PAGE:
LOL @ the sobriety test, I almost failed one because I'm basically clumsy thought I'm supposed to be a good athlete

    Yup On The Sobriety Test

    The stress of being pulled over, without having anything to drink, would probably cause me to fail a sobreity test.  Add to that my inherent clumsiness of probably not being able put one foot in front of the other, the chemo brain of trying to recite the alphabet backwards (plus the occasional times where my speech sounds funny from it)  and if I had a bad neuropathy day, they would lock me up and throw away the key.  Laughing

  • Real Tar Heel
    Real Tar Heel Member Posts: 297 Member
    zx10guy said:

    If it helps you feel better,

    If it helps you feel better, Oxali only provides a few percentage points of benefit above 5FU alone.  It's something but not hugely significant in the grand scheme of things.  So stopping Oxali due to side effects should be more prudent than the potential benefits.  Look at it another way, there's been some changes in treatment protocol where many docs think 6 treatments of FOLFOX6 is as beneficial as 12 treatments.  There have been clinical trials to look at the data concerning overall survivability and disease free recurrence.  The goal of the change is to reduce the toxicity the patients go through unnecessarily.  Another thing I'm thinking which in passing is what the reduction of treatment cycles is looking to do is the chances of any adaptation/mutation of residual cancer cells to FOLFOX treatment.  This is why a particular person's tumors start to be resistant to specific drugs over time and drugs have to be rotated to maintain treatment effectiveness.

    For myself, I went through 12 FOLFOX6 treatments with only the 11th session having Oxali removed due to lingering side effects.  The side effects resolved before my 12th treatment date so I opted to do the last one with Oxali back in.  I too make a living based on touch typing and found it very difficult to do so while under treatment.  Thankfully, my touch typing abilities have returned to normal.  What hasn't come back is my fine motor skills with my finger tips along with lingering tingling/slight numbness in my feet.  I only notice my feet when I think about it.  Other times I don't notice it as I've gotten used to the situation.  If it were any worse, it would jeopardize one of my hobbies which is riding motorcycles.  And to give you a gauge, I'm almost 7 years out from my last FOLFOX treatment.

    Neuropathy is heavy metal damage from the platinum metal in the Oxali drug.  Heavy metals such as platinum attack nerve endings.  So when you feel numbness and such, it's damage that has occurred to those nerve endings.  If left unchecked, the damage progresses further into the nerve.  The nerves can regenerate over time.  It's a slow process and some times permanent depending on the amount of damage.  Upon reporting symptoms, your doc should have adjusted the dosage of Oxali.  Mine did.  And if the adjustment still results in lingering side effects, that's when the decision is made on termination of that part of the treatment.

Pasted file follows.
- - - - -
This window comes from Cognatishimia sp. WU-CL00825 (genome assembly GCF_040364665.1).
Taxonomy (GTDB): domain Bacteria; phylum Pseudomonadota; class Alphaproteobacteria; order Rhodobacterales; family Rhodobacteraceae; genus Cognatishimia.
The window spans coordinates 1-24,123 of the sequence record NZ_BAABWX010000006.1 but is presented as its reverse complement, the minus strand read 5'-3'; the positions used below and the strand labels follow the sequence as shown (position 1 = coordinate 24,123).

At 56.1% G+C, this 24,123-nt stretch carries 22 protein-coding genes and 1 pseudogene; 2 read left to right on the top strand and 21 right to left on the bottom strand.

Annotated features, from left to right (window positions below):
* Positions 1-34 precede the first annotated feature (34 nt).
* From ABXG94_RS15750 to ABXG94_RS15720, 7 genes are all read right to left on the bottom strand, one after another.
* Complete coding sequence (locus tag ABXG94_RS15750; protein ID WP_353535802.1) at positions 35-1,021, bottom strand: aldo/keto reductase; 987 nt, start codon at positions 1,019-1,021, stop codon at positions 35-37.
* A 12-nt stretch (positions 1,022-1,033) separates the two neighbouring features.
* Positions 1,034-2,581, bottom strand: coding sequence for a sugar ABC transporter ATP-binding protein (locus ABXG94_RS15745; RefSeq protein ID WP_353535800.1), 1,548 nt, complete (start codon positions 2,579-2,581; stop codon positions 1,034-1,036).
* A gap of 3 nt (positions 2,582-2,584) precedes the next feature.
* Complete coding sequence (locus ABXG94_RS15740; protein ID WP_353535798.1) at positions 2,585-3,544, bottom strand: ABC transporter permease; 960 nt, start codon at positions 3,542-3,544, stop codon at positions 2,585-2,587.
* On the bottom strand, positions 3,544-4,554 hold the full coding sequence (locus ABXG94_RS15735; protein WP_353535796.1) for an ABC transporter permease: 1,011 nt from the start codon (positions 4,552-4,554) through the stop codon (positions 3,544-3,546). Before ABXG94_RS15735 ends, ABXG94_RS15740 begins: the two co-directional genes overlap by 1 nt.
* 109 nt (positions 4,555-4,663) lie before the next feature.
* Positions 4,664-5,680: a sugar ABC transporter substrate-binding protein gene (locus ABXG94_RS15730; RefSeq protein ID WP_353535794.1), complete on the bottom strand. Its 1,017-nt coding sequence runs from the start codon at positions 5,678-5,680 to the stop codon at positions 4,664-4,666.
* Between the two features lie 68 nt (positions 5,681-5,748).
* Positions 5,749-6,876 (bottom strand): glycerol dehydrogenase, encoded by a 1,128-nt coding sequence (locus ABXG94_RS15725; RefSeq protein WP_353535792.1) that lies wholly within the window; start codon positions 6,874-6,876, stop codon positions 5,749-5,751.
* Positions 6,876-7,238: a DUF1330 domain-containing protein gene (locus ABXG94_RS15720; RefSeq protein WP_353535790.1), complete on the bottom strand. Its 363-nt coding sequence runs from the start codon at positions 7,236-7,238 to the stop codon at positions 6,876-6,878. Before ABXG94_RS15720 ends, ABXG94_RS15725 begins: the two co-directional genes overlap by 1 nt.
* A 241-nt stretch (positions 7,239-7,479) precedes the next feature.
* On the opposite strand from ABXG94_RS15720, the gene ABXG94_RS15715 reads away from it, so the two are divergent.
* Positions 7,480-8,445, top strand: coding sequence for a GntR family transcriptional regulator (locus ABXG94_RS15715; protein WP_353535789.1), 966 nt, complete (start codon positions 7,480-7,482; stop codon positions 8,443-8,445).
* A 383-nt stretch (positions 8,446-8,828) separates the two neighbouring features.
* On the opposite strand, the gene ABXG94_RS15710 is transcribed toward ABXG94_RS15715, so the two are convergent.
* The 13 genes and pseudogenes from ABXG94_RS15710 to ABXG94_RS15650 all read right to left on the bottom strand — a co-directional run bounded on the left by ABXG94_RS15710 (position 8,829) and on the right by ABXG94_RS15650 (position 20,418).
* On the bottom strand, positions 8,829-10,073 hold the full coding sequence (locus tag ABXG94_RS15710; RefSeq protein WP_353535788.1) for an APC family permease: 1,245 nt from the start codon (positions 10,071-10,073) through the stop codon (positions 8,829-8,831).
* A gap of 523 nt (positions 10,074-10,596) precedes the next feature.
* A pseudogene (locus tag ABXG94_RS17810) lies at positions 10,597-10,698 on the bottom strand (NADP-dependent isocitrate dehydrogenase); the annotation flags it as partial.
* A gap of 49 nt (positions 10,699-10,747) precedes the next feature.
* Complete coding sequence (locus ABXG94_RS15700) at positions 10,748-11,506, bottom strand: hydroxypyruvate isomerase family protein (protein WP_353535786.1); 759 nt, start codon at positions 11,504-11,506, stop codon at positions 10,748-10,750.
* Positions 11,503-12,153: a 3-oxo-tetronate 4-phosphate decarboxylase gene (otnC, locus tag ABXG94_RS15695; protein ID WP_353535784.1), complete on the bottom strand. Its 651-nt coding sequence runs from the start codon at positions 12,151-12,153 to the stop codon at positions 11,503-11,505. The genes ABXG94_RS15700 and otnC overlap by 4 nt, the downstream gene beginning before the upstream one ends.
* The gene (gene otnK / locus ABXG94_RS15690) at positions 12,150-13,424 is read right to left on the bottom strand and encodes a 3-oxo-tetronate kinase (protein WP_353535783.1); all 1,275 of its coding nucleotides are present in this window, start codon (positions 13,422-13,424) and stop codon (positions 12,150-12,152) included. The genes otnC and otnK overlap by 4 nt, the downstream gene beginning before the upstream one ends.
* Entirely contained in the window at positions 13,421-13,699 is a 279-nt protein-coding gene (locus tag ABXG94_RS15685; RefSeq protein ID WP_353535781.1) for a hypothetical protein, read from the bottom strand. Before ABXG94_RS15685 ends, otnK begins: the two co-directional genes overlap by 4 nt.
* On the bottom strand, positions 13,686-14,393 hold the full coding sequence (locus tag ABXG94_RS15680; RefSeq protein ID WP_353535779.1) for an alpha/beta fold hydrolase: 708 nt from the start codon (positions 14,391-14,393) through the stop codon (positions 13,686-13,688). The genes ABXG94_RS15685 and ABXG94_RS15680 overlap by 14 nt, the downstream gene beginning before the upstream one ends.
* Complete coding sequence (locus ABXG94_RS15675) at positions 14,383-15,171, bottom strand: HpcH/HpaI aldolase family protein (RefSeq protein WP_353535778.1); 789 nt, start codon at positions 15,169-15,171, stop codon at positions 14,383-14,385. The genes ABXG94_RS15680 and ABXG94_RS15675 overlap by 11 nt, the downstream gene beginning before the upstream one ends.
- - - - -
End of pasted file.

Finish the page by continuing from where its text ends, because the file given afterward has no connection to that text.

That is sort of the decision

    That is sort of the decision I came to with my Onc, that stopping the OXA now would be best in the long term. She was thinking things could resolve within 6 mos to a year and that I may return to normal functions by that time since I haven't lost any motor skills (which I'm going to test with the guitar).

    I wish that I had done a little more research on each of the components of FOLFOX before starting. I'm Oligometastatic and MSS and apparently not only does OXA not help that much, neither does FOLFOX according to some studies. All the doctors were pretty much assuming that adjuvant therapy was absolutely the thing to do and they didn't talk about what it would be like NOT to have it.

  • Real Tar Heel
    Real Tar Heel Member Posts: 297 Member
    Thanks for all the responses.

    Thanks for all the responses. It does still hurt a bit to type but it seems I'll be feeling that way for a while. Aside from keeping up with work, my bigger concerns were about being able to stay moblle and avoiding other side effects associated with Oxa. I hope for other mCRC patients they find something other than injecting us with platinum.

  • zx10guy
    zx10guy Member Posts: 273

    That is sort of the decision

    That is sort of the decision I came to with my Onc, that stopping the OXA now would be best in the long term. She was thinking things could resolve within 6 mos to a year and that I may return to normal functions by that time since I haven't lost any motor skills (which I'm going to test with the guitar).

    I wish that I had done a little more research on each of the components of FOLFOX before starting. I'm Oligometastatic and MSS and apparently not only does OXA not help that much, neither does FOLFOX according to some studies. All the doctors were pretty much assuming that adjuvant therapy was absolutely the thing to do and they didn't talk about what it would be like NOT to have it.

    I didn't know you are dealing

    I didn't know you are dealing with metastatic sperad.  How come you're not on FOLFIRI?  That's typically the first line treatment for someone who is metastatic along with possibly adding in Avastin.  Do you know what your KRAS status is?  Wild or Mutant?  This will have a bearing if Erbitux is an option or not.  Also, being MSS makes you inelligible for approved immunotherapies.  Immunotherapy drugs currently approved and in use are only effective with MSI-High patients.  There have been work with trying to find a immunotherapy drug which will work on MSS patients of which the vast majority of CRC patients fall into this category.